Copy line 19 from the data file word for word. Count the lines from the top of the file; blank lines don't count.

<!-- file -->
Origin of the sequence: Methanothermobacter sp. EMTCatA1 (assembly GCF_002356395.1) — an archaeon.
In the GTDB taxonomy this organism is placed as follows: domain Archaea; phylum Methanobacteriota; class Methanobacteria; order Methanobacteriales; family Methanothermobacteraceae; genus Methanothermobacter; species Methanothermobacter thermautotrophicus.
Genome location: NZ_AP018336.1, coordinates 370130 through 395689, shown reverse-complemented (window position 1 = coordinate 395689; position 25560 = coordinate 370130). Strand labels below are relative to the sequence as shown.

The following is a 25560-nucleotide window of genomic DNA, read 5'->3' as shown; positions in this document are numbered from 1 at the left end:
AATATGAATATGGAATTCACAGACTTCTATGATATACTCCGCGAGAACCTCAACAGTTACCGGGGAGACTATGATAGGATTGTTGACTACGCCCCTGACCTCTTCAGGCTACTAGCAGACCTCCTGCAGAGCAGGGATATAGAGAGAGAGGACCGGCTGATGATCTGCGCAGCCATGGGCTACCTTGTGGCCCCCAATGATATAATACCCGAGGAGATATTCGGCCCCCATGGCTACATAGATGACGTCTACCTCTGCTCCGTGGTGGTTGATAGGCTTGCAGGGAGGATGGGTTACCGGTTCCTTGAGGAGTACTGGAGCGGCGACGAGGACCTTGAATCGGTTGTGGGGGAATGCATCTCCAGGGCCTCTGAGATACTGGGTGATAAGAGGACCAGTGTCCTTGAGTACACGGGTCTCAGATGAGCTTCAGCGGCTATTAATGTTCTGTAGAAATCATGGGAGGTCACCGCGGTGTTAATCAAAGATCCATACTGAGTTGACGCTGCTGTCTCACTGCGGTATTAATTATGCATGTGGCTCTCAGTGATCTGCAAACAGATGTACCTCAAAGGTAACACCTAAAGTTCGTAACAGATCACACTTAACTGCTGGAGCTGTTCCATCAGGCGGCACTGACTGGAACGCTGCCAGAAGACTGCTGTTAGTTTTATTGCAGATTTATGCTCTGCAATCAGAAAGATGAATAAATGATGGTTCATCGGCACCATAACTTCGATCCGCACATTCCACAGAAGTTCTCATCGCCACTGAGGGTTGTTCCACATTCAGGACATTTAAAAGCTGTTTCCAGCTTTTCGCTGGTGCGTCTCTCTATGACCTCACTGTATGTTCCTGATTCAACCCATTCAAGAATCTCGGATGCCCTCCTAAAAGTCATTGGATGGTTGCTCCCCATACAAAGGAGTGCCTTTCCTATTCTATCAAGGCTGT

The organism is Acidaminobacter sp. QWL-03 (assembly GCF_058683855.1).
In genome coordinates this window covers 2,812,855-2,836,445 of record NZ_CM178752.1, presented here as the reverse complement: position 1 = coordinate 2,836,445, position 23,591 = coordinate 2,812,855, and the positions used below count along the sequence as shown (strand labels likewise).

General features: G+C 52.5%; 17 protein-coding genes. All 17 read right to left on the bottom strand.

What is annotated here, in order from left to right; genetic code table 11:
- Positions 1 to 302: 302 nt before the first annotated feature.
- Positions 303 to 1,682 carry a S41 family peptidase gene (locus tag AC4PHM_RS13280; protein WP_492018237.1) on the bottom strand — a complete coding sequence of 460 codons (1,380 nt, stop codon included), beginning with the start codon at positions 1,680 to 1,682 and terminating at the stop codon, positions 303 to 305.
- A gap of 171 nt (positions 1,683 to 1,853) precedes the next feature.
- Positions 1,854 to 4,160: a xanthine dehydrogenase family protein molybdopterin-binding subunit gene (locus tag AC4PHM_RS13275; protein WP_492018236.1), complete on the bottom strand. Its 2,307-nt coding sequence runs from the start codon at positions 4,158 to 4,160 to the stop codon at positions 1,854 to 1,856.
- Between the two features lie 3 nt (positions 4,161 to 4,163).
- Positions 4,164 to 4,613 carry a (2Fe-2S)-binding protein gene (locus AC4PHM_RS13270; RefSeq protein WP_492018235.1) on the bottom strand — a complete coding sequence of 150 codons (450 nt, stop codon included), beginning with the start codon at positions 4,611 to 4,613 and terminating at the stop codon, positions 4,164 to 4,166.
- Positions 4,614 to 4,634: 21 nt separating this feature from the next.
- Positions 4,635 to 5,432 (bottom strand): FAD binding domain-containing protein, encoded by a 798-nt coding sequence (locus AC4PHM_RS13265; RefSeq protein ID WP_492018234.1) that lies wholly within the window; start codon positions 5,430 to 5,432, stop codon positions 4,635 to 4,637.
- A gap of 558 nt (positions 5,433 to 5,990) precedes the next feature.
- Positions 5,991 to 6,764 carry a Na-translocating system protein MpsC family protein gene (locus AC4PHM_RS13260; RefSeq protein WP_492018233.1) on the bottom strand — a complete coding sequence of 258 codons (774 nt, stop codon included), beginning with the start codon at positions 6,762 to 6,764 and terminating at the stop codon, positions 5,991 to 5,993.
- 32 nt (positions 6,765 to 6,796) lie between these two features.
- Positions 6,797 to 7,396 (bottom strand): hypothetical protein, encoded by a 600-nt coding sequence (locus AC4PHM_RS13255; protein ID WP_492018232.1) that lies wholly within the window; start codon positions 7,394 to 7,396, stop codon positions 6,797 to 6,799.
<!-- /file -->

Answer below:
- Positions 5,991 to 6,764 carry a Na-translocating system protein MpsC family protein gene (locus AC4PHM_RS13260; RefSeq protein WP_492018233.1) on the bottom strand — a complete coding sequence of 258 codons (774 nt, stop codon included), beginning with the start codon at positions 6,762 to 6,764 and terminating at the stop codon, positions 5,991 to 5,993.